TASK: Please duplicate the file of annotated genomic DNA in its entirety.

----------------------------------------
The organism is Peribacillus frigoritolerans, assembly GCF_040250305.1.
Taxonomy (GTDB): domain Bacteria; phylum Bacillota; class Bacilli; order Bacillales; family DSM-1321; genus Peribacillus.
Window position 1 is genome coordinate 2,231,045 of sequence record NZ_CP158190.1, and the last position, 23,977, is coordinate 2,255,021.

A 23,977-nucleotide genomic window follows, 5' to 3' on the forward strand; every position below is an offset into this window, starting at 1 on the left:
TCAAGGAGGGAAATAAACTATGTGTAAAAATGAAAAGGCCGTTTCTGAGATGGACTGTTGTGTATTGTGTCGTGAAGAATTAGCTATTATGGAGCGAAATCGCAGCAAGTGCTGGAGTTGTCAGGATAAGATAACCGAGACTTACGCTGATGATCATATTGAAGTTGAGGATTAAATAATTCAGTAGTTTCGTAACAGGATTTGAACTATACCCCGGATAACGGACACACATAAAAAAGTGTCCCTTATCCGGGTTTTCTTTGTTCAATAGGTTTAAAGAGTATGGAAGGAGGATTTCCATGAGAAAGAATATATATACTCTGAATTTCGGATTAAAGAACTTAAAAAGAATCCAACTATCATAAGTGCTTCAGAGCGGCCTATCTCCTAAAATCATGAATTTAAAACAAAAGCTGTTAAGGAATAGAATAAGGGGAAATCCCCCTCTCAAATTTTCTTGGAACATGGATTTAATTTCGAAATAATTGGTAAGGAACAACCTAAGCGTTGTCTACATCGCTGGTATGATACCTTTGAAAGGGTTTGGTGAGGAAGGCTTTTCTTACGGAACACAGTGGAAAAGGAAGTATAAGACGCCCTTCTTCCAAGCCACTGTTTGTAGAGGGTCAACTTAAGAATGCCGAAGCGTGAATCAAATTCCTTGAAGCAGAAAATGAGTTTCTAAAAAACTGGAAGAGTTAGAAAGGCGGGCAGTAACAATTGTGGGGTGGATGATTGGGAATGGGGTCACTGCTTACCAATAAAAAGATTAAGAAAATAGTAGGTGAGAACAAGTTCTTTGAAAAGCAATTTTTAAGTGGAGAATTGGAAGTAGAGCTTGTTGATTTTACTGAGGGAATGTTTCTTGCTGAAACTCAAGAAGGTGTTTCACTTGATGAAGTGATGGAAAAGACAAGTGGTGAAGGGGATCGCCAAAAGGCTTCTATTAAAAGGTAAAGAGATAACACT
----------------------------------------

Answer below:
The organism is Peribacillus frigoritolerans, assembly GCF_040250305.1.
Taxonomy (GTDB): domain Bacteria; phylum Bacillota; class Bacilli; order Bacillales; family DSM-1321; genus Peribacillus.
Window position 1 is genome coordinate 2,231,045 of sequence record NZ_CP158190.1, and the last position, 23,977, is coordinate 2,255,021.

A 23,977-nucleotide genomic window follows, 5' to 3' on the forward strand; every position below is an offset into this window, starting at 1 on the left:
TCAAGGAGGGAAATAAACTATGTGTAAAAATGAAAAGGCCGTTTCTGAGATGGACTGTTGTGTATTGTGTCGTGAAGAATTAGCTATTATGGAGCGAAATCGCAGCAAGTGCTGGAGTTGTCAGGATAAGATAACCGAGACTTACGCTGATGATCATATTGAAGTTGAGGATTAAATAATTCAGTAGTTTCGTAACAGGATTTGAACTATACCCCGGATAACGGACACACATAAAAAAGTGTCCCTTATCCGGGTTTTCTTTGTTCAATAGGTTTAAAGAGTATGGAAGGAGGATTTCCATGAGAAAGAATATATATACTCTGAATTTCGGATTAAAGAACTTAAAAAGAATCCAACTATCATAAGTGCTTCAGAGCGGCCTATCTCCTAAAATCATGAATTTAAAACAAAAGCTGTTAAGGAATAGAATAAGGGGAAATCCCCCTCTCAAATTTTCTTGGAACATGGATTTAATTTCGAAATAATTGGTAAGGAACAACCTAAGCGTTGTCTACATCGCTGGTATGATACCTTTGAAAGGGTTTGGTGAGGAAGGCTTTTCTTACGGAACACAGTGGAAAAGGAAGTATAAGACGCCCTTCTTCCAAGCCACTGTTTGTAGAGGGTCAACTTAAGAATGCCGAAGCGTGAATCAAATTCCTTGAAGCAGAAAATGAGTTTCTAAAAAACTGGAAGAGTTAGAAAGGCGGGCAGTAACAATTGTGGGGTGGATGATTGGGAATGGGGTCACTGCTTACCAATAAAAAGATTAAGAAAATAGTAGGTGAGAACAAGTTCTTTGAAAAGCAATTTTTAAGTGGAGAATTGGAAGTAGAGCTTGTTGATTTTACTGAGGGAATGTTTCTTGCTGAAACTCAAGAAGGTGTTTCACTTGATGAAGTGATGGAAAAGACAAGTGGTGAAGGGGATCGCCAAAAGGCTTCTATTAAAAGGTAAAGAGATAACACT